In order to determine which roles different aspects of a living organism have in relation to a mental event, it is necessary to make the distinction between the form of a metal event (the explicit side) and its content, its meaning (the implicit side). A simple example can be used for this purpose. The sentences ‘one and one are two' and ‘jedan i jedan su dva' have different forms but exactly the same meaning. If the same meaning can have different forms, the meaning cannot be identified with the form.

The form is evidently preserved in the brain, but there does not seem to be a part of the brain responsible for the meaning. This suggests that the meaning and the corresponding mental representations are stored in different aspects of the person, and that the brain plays an important role in storing these representations, but not necessarily meaning. It is indicative in this respect that the disruption of articulated language due to a brain injury is not inevitably accompanied by loss of comprehension. Sufferers of aphasia often know that the words they are uttering are wrong, but they cannot correct or alter them (‘Pass me the bread - no, not the bread, the bread - no!') (in Gregory, 1987, p.31). Or, they recognise the meaning of a written word, but not the word itself and use a similar one to describe it (e.g. sword for duel or monk for hermit) (Gilling and Brightwell, 1982, p.63). As early as 1930 physician A. A. Lowe showed a patient who had suffered a stroke (that had damaged his brain) simple words such as dad, child or vice. The patient read father, girl and wicked. The patient evidently understood the meaning of words, although he could not read the printed version. There is now strong evidence that most amnesic patients are well able to process information in terms of its meaning, although their memory remains impaired. This all indicates that the comprehension of meaning does not seem to be affected even after the brain has been damaged.

On this basis it is proposed that the non-representational, implicit content of a mental event (meaning) is preserved as energy structures in the soul. This, however, is not so simple. Any particular instance of an image or word is too specific to be directly related to its meaning. When we learn a new word (e.g. table) we usually connect it to the idea that such a word represents. This idea is never a specific table (otherwise the word would not have acquired universality). The rings consist of these ideas that act as an intermediary between the content and the form, between the soul and the brain.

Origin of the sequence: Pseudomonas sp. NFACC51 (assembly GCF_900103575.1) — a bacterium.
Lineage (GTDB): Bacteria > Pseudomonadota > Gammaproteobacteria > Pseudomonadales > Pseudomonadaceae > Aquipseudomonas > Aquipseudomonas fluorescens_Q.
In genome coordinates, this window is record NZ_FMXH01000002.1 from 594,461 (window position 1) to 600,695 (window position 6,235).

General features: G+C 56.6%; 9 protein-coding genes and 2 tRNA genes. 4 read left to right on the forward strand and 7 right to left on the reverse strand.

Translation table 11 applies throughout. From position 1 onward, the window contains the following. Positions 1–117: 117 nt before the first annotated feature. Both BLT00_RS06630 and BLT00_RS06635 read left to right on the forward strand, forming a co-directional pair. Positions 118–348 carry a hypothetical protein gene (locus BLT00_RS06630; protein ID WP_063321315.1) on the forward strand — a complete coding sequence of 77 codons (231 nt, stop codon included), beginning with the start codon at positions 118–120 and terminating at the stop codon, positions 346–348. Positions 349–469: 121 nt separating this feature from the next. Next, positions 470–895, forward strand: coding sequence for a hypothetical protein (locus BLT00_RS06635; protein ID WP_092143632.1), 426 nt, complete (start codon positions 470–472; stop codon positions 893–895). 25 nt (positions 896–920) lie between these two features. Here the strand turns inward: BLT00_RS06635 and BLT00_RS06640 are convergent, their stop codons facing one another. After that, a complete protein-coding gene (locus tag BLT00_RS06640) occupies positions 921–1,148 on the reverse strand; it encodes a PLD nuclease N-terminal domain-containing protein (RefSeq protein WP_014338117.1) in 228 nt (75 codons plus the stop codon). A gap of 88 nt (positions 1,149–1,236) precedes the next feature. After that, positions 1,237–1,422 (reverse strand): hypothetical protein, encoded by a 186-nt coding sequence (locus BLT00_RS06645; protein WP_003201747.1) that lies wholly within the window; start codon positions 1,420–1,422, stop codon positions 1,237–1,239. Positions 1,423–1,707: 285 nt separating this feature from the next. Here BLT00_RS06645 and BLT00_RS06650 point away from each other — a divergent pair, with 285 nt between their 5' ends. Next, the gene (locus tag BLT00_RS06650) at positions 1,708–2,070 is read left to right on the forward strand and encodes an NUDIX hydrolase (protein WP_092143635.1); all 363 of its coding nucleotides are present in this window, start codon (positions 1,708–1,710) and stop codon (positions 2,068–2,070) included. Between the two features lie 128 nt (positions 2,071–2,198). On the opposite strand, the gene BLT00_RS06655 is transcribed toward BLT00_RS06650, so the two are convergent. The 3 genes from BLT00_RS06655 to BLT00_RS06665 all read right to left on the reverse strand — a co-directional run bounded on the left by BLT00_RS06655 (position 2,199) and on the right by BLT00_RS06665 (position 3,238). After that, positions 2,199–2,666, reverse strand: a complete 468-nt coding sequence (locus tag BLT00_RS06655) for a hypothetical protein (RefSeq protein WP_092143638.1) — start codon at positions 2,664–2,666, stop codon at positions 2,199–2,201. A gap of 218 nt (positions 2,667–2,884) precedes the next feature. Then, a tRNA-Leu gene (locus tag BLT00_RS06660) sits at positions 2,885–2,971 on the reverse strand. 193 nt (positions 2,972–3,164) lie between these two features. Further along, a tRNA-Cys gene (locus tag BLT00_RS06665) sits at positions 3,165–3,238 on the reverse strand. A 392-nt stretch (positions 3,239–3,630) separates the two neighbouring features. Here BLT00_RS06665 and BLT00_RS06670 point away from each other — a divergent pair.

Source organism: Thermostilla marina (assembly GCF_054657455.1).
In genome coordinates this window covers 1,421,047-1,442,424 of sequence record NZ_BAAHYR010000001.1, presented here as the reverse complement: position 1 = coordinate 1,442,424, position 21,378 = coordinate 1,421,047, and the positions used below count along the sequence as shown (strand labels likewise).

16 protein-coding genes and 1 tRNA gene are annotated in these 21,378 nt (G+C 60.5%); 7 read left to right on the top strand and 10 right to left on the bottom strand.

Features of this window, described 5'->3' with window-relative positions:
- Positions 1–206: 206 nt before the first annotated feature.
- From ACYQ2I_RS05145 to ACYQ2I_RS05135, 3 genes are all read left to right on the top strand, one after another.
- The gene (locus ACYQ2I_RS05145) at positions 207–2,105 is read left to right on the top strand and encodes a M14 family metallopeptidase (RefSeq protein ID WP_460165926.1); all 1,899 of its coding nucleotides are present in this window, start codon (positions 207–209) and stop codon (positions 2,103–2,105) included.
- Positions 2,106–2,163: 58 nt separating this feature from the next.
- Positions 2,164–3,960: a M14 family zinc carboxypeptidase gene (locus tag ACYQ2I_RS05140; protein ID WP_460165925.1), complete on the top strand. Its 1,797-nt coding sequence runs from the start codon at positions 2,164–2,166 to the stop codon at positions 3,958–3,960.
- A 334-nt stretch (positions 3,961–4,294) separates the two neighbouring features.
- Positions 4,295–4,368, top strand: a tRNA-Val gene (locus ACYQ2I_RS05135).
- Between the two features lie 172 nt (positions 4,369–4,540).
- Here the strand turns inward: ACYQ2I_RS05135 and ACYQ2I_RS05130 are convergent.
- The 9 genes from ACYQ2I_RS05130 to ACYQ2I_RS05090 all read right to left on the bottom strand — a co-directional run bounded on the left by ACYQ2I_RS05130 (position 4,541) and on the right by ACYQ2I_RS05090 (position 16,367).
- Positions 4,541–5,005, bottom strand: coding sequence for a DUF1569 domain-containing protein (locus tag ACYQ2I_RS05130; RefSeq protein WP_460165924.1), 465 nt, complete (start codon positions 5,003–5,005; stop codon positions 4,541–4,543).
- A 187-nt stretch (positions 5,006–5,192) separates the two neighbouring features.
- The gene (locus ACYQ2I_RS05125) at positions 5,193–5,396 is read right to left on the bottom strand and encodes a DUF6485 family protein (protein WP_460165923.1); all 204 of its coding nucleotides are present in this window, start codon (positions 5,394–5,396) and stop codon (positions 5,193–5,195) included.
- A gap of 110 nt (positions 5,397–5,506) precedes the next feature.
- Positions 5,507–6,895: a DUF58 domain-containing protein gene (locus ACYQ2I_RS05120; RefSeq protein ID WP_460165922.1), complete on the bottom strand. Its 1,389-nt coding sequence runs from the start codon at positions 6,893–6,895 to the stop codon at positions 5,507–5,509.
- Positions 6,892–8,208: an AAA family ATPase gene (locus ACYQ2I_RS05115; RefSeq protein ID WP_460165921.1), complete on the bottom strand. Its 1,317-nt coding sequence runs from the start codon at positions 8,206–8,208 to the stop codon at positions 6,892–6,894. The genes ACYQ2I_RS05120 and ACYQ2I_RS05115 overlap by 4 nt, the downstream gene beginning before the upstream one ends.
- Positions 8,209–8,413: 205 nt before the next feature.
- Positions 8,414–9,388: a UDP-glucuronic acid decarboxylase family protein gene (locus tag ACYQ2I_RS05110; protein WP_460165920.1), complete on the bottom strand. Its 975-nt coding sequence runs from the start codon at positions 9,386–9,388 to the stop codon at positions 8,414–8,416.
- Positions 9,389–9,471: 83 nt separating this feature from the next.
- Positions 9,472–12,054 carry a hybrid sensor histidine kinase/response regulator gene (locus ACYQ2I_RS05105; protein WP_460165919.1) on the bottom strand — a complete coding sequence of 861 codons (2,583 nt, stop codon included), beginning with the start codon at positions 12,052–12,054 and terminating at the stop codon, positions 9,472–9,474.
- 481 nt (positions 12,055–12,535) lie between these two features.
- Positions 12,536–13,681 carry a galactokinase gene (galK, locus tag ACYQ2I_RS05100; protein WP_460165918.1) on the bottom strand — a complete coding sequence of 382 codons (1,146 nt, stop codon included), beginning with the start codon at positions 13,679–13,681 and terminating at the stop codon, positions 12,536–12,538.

In relation to the example ‘one and one are two' the above can be summarised in the following way: neuro correlates in the brain are mostly responsible for a particular form (e.g. the English language). These correlates are constructed through physical exposure to such forms. Considering that the brain acts as a relay between the soul and the material world, when the brain is damaged the content is not lost. Rather, it is like being in a prison - the transformation of sensations into perceptions is impeded, as well as the output (e.g. verbal report). What is preserved in the rings are the general ideas of oneness, plus-ness, equal-ness and their relations (so speakers of different languages have fairly similar ideas about ‘one plus one are two'). Any specific instance of ‘one plus one is two' requires both, the rings and their neuro-correlates. On the other hand, the non-representational content of a mental event is preserved in the soul as an imprint, or energy configuration. That tacit meaning of ‘one plus one is two' consists of relations without necessitating the objects that relate[1]. This is why it is difficult to formulate them (what would be the meaning of ‘one and one equals two'?). These relations represent a dynamic component. Those aspects of experience and information that are preserved in the soul are not context dependent and are timeless. They approximate universal principles[2].  So, the soul does not contain any formal representations (e.g. specific images, symbols or words), not even their generalised ideas. Its constructed energy can be intimately linked, but cannot be identified with the rings. Of course, related soul processes, mental processes and brain processes tend to reinforce each other, although the brain processes are the strongest. In other words, the brain and the mind act like scaffoldings, helping the formation and reinforcement of energy configurations in the soul,  which, in turn, enables meaningful organisation of mental representations.

The above does not only refer to language structures, but to our perception of objects too. One clarification may me necessary in this respect: the form and the content are not intrinsic features of an object, but rather the result of an interplay between a subject and an object. For example, the form of a table (e.g. its solidity) is influenced by our perception (in fact, it is, as any other object, mostly empty space). The meaning of a table also depends on an observer (presumably, it has a different meaning for a human being and an ant crawling on its surface).

Not surprisingly, our mental faculties, such as cognition, affect, and volition, also have this dual aspect.